(PRCA Rodeo in Cheyenne, Wyoming, 07.21.13)
I’m not a cowboy. There isn’t anything remotely ‘country’ about my life, even if there is a little country in my blood. My grandfather was the epitome of country, before country was cool. My mom and her siblings grew up in the rodeo. Ten-gallon hats, shiny belt buckles, barrel racing and cheap beer were staples of her formative years. So it shouldn’t come as a surprise that she rebelled against the ‘cowboy way’ less than 8 seconds after gaining independence. While her father and brother were busting out the chute, finding joy in pain, she was trading her boots for braids. By the time she was old enough to have an identity outside her family, and a few years before I was born, she was driving a Volkswagen and listening to a lot more Pink Floyd than Patsy Cline.
When I close my eyes to remember “Poppa”, I remember a tough man. He was skinny, with a big beer belly, and strong as an ox. He wore blue jeans and button down cotton shirts. He didn’t always wear a cowboy hat, but when he did, it was a large one. He had rough, calloused hands. But it’s the hand-crafted leather belt, with its big ‘ole buckle, that dominates the picture in my mind.
(Mom and Poppa in San Diego, circa-2000)
He had a great smile. He didn’t always smile though. The sound of his anger was deafening. I know I get my temper from him, but sometimes the ghost of his rage helps me calm mine — I don’t want to scare people like he did. I always thought it was weird that his belly didn’t shake when he laughed. When you got hurt, he’d tell you it was a ‘long ways from your heart’. In other words, “don’t be a wimp”. That might have been the only thing he ever sugar coated in his life. He loved Hank Williams and Willie Nelson and Waylon Jennings. He would have loved Jamey Johnson. I doubt he would have dealt with Keith Urban and the rest of this new school of country.
My mom’s father grew up hard and lived hard, but in the end, I think he found a sort of peace on his large ranch near the Oregon/California border — peace among the land and his animals. Peace with his waitress girlfriend and odd jobs. And when peace got a little too mundane, he could always go rouse the deadbeats at the various trailer parks he owned. That was Poppa.
(PRCA Rodeo in Cheyenne, Wyoming, 07.21.13)
It’s probably a good thing my parents moved me away at a young age, or at least that they didn’t raise me around the rodeo. If that were the case, I probably would have rebelled as well. And although I never took to the ranch lifestyle myself, I did take to country music. Like my grandfather, I lean toward the ‘real’ country. I like the classics. I also like the young artists who stand on the shoulders of the classics. Pop country has no place in my world. Sometimes I wonder if I would have come around to bands like Drive-By Truckers, Lucero and American Aquarium myself, or if it comes from the blood that runs in my veins – that same blood that stained ropes and reins all those years ago.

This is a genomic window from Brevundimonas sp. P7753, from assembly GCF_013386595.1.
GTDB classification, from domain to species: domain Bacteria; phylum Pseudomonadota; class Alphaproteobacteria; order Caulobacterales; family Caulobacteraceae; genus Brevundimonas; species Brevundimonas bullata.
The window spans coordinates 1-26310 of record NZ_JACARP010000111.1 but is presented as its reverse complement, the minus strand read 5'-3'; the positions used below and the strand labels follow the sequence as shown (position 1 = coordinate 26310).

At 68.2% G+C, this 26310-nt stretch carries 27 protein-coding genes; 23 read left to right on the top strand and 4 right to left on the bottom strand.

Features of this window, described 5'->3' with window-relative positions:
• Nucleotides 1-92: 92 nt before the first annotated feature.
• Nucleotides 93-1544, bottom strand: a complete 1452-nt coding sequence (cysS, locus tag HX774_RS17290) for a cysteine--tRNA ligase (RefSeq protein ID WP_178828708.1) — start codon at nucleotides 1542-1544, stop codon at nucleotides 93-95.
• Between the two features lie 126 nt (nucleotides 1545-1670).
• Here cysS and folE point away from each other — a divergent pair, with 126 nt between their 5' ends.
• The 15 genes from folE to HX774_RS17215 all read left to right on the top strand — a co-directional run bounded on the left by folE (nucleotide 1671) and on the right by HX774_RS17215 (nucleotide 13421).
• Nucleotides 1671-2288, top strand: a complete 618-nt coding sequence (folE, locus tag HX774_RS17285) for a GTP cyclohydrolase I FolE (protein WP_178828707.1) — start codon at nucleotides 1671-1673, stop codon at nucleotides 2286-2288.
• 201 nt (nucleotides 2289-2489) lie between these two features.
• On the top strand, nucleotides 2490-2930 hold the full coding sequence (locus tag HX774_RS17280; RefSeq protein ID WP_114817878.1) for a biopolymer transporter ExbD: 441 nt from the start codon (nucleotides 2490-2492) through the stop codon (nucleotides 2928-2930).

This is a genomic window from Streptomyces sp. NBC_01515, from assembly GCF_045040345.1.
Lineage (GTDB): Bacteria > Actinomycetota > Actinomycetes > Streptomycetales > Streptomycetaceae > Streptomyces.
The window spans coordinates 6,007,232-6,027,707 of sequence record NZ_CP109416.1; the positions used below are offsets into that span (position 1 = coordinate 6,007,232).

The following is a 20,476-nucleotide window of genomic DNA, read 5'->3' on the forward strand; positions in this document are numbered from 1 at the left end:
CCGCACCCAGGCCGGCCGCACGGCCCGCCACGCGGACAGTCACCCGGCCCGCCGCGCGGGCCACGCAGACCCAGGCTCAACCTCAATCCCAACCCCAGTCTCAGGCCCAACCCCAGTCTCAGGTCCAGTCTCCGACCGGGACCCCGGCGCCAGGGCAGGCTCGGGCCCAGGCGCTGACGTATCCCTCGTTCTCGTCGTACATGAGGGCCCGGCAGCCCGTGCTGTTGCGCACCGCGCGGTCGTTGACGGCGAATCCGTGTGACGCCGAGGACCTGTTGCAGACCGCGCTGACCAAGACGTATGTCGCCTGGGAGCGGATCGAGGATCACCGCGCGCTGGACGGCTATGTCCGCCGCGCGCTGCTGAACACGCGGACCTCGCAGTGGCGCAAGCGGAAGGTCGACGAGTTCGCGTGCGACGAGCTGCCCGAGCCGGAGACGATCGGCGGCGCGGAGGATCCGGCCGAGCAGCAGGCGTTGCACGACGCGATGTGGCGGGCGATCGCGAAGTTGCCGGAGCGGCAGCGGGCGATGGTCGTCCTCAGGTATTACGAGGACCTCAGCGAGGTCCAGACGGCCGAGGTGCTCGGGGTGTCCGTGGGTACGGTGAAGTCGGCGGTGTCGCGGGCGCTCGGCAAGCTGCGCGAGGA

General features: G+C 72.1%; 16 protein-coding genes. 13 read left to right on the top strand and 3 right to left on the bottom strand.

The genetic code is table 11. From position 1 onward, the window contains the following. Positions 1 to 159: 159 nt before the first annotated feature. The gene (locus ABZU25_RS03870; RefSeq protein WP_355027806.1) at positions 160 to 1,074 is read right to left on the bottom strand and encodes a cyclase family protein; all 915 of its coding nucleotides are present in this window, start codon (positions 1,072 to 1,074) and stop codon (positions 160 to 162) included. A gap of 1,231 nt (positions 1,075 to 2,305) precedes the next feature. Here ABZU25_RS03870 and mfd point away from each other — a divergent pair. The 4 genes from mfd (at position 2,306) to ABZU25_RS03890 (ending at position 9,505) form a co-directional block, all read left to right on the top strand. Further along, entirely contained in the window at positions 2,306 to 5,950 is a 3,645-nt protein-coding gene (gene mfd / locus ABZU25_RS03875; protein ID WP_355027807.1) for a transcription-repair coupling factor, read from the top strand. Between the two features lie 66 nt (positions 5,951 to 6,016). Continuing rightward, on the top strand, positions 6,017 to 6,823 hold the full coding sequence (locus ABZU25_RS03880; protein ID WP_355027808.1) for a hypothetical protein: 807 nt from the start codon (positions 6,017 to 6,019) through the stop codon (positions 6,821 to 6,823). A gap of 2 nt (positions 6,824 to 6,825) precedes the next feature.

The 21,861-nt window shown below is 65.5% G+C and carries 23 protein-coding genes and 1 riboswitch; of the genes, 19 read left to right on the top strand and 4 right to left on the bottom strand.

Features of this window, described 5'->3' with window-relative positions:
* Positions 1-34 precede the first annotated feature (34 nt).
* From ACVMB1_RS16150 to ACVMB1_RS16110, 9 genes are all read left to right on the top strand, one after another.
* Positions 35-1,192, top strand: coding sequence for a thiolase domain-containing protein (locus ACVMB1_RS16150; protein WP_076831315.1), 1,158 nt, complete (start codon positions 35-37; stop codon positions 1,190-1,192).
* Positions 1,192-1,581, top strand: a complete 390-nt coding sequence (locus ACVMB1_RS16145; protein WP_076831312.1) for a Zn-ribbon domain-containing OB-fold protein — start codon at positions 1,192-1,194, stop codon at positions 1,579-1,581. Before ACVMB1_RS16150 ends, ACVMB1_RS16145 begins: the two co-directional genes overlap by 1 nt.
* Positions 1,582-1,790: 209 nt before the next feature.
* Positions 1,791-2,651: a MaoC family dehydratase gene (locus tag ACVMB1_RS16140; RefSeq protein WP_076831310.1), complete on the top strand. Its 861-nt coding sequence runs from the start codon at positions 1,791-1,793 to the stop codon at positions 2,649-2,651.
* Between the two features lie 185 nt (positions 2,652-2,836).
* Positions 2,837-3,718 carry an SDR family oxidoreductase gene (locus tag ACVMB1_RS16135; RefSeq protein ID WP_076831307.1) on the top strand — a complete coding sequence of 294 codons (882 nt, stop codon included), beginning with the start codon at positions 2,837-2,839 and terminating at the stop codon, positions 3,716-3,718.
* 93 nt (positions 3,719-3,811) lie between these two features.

Poppa had a wooden carving in his kitchen. It had a silhouette of a cowboy on it. It read “Heaven doesn’t want me, Hell’s afraid I’ll take over”. It was probably the truth. But wherever he is today, I hope he knows that part of him was with us in Cheyenne this weekend, and that part of him is with me whenever I’m drunk and singing country songs at the top of my lungs at some
honky tonk music venue.
I’m not going to pretend we were extremely close in life, but I can’t deny there are parts of myself that could only have come from him. Those parts were as strong as they’ve ever been while I watched those crazy-ass cowboys get their asses kicked in Wyoming. And although Dwight Yoakam is a little young for his tastes, I’m pretty sure he would have approved of his style — the Buck Owens covers, at the very least.
(Dwight Yoakam in Cheyenne, Wyoming, 07.21.13)
My mom still has a hard time with country music and rodeos. It’s all a little too real for her. Those arn’t just guys getting kicked to shit out there — they are family. And those arn’t just words Dwight Yoakam is singing — they are real life, real pain. I understand that. I’m grateful that I can enjoy it all from a relatively safe distance. I am also grateful for the other 99% at Frontier Days on Sunday — those real farmers and true cowboys. They are the backbone of our country and I was honored to be among them. My wife (who wears my grandfather’s ring) and daughter loved it as well. I think it’s going to become an annual ‘family tradition’.
Take Hold of My Hand
Please, Please Baby
Streets of Bakersfield
Turn It On, Turn It Up, Turn Me Loose
Turn It On, Turn It Up, Turn Me Loose (reprise)
Blame the Vain
Close up the Honky Tonks
Ain’t That Lonely Yet
Ring of Fire
Dim Lights, Thick Smoke
Honky Tonk Man
A Thousand Miles From Nowhere
It Only Hurts When I Cry
Fast As You
Long White Cadillac
Fast As You Can (reprise)